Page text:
At an Appropriations Committee hearing, U.S. Senator Susan Collins, the Ranking Member of the Transportation Appropriations Subcommittee, urged Department of Transportation (DOT) Secretary Pete Buttigieg to expedite the distribution of COVID-19 relief funding for the bus, motorcoach, and passenger vessel industries.
The COVID-19 relief bill that was signed into law on December 27 included $2 billion for the Coronavirus Economic Relief for Transportation Services (CERTS) Act that Senator Collins co-authored with Senator Jack Reed (D-RI). Senator Collins strongly advocated for the inclusion of this assistance in the COVID-19 relief package.
“Virtually every major source of business and revenue for bus companies, including school- and sports-related travel, tourism, public events, weddings, you name it, has been severely restricted or eliminated over the past 14 months,” said Senator Collins. “Now, I recognize that the Department of Treasury is responsible for the administration of the CERTS program, but despite the fact that the program was enacted into law over six months ago, not a single dollar has reached these entities that are struggling to survive.”
“Given that DOT has provided technical expertise and guidance to Treasury on this program, would you be willing to reach out to Treasury to see if you could use the expertise with dealing with these transportation companies to expedite this relief?” said Senator Collins. “If they have to wait another two months to actually get the money now that the portal has been set up, it is going to be a real problem. Many of them will not survive.”
Secretary Buttigieg pledged to Senator Collins that DOT stands ready to support Treasury in getting relief funding out the door.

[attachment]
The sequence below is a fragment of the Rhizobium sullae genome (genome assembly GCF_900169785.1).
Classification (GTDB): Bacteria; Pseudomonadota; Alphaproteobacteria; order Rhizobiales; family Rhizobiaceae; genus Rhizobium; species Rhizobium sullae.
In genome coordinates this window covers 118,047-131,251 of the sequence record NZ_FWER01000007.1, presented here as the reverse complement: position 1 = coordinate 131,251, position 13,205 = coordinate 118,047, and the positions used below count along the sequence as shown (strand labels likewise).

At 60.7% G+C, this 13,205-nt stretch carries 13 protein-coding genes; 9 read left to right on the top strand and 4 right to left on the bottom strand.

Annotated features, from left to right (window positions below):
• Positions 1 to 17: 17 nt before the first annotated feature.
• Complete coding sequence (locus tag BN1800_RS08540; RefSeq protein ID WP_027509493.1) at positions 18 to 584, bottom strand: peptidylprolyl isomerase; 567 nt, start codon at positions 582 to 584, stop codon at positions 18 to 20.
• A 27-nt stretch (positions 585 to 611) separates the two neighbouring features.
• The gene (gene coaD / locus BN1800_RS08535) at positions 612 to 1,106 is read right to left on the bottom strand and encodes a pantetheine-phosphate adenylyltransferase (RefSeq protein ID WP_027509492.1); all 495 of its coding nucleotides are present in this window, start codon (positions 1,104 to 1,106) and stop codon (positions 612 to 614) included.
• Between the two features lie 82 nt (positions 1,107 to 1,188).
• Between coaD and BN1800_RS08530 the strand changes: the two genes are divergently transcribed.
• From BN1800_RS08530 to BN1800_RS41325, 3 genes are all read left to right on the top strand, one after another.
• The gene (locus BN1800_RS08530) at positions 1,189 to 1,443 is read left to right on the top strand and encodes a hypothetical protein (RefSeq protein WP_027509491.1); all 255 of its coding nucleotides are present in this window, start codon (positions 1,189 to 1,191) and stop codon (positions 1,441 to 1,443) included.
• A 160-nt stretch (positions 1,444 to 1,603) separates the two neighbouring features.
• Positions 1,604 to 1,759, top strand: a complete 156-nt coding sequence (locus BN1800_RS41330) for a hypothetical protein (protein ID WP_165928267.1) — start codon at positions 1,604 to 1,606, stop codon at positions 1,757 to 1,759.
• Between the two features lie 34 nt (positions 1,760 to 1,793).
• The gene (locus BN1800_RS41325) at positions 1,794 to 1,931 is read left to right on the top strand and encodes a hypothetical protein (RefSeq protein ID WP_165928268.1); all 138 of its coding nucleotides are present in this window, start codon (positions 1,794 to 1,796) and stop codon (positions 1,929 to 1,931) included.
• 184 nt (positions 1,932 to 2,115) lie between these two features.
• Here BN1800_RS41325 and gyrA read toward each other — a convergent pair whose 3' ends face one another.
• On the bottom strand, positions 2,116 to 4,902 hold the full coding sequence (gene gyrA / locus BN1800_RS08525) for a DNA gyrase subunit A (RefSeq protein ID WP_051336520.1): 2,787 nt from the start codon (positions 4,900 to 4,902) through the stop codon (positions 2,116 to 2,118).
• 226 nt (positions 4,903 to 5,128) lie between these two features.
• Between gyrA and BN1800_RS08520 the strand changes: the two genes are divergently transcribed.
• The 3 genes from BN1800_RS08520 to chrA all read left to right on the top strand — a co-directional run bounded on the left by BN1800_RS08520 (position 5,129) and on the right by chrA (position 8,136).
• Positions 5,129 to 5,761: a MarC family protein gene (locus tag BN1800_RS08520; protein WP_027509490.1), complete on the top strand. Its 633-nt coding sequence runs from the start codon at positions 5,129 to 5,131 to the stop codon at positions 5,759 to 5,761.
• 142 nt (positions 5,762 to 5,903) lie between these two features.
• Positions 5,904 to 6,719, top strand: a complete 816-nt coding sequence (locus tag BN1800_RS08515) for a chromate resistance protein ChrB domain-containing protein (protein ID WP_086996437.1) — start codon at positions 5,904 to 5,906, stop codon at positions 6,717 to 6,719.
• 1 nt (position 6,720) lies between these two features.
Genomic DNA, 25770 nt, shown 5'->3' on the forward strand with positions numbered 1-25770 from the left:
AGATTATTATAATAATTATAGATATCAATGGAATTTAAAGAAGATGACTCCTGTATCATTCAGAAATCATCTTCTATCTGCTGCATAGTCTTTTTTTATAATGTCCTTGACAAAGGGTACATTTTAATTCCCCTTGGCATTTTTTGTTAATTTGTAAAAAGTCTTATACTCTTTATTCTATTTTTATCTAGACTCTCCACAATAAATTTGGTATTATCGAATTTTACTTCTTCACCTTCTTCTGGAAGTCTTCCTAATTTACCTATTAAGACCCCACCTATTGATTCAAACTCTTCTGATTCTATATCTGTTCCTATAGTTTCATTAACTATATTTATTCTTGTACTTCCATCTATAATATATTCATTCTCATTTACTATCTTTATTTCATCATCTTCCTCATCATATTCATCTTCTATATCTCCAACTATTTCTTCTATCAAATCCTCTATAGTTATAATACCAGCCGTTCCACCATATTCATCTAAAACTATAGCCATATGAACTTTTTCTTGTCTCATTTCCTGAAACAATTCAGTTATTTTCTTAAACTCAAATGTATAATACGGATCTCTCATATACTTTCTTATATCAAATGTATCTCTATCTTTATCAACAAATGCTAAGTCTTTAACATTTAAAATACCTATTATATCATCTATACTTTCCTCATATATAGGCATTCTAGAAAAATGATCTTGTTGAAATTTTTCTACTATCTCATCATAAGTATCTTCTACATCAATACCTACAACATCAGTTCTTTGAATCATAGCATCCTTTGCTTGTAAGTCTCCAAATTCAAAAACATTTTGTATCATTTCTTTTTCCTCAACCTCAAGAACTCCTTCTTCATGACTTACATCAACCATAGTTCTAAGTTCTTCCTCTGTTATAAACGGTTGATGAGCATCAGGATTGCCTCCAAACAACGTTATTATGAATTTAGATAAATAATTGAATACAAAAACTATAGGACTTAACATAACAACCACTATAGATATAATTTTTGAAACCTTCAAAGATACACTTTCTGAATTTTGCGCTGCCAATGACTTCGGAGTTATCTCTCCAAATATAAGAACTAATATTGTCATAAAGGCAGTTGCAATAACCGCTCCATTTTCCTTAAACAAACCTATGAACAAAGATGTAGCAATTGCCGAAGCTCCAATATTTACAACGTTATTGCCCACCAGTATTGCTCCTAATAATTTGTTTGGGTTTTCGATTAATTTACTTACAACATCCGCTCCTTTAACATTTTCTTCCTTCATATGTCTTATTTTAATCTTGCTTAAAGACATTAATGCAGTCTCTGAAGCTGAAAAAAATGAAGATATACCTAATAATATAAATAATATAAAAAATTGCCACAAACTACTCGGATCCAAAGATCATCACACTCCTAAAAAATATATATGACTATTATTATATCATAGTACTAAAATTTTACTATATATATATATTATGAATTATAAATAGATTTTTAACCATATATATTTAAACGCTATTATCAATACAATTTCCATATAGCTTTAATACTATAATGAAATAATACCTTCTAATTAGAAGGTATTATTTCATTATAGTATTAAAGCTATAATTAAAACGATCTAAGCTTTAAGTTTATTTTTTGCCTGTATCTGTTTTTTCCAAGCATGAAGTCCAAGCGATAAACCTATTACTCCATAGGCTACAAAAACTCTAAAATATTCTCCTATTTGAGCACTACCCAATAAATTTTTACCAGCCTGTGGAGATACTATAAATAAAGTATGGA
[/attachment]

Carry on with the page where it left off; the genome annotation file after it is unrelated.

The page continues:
“[W]e have a lot of relationships and data and expertise when it comes to the motorcoach industry,” Secretary Buttigieg told Senator Collins. “And we want to deploy that in order to be helpful. We did consult with [the Treasury Department] knowing how important this is to you, Senator Reed, and others on this committee on the way in, and were advised that the portal is set to go live and be ready to take applications this month…we’ll also do everything we can to make sure that that aid is flowing as promptly and responsibly as possible.”
“My hope is that we are not going to see another two-month delay once the applications are received,” Sen. Collins responded. “That would be truly tragic for a lot of these buses that are used by lower-income people, by schools, so I hope that you will help us on that.”
For the more than 3,000—mostly small and family-owned—motorcoach companies across the U.S., the cancellation of school field trips, tours, and college sports seasons forced thousands of employees to be furloughed or laid off. The pandemic also has taken a toll on the U.S. flag passenger vessel industry—grounding ferries and recreational tours—leaving owners and operators without customers and revenue. Finally, privately-owned school bus companies, which are responsible for transporting many of the more than 23 million school children who take the bus to school each day, faced significant losses when states and localities moved to virtual learning and curtailed extracurricular and afterschool programs.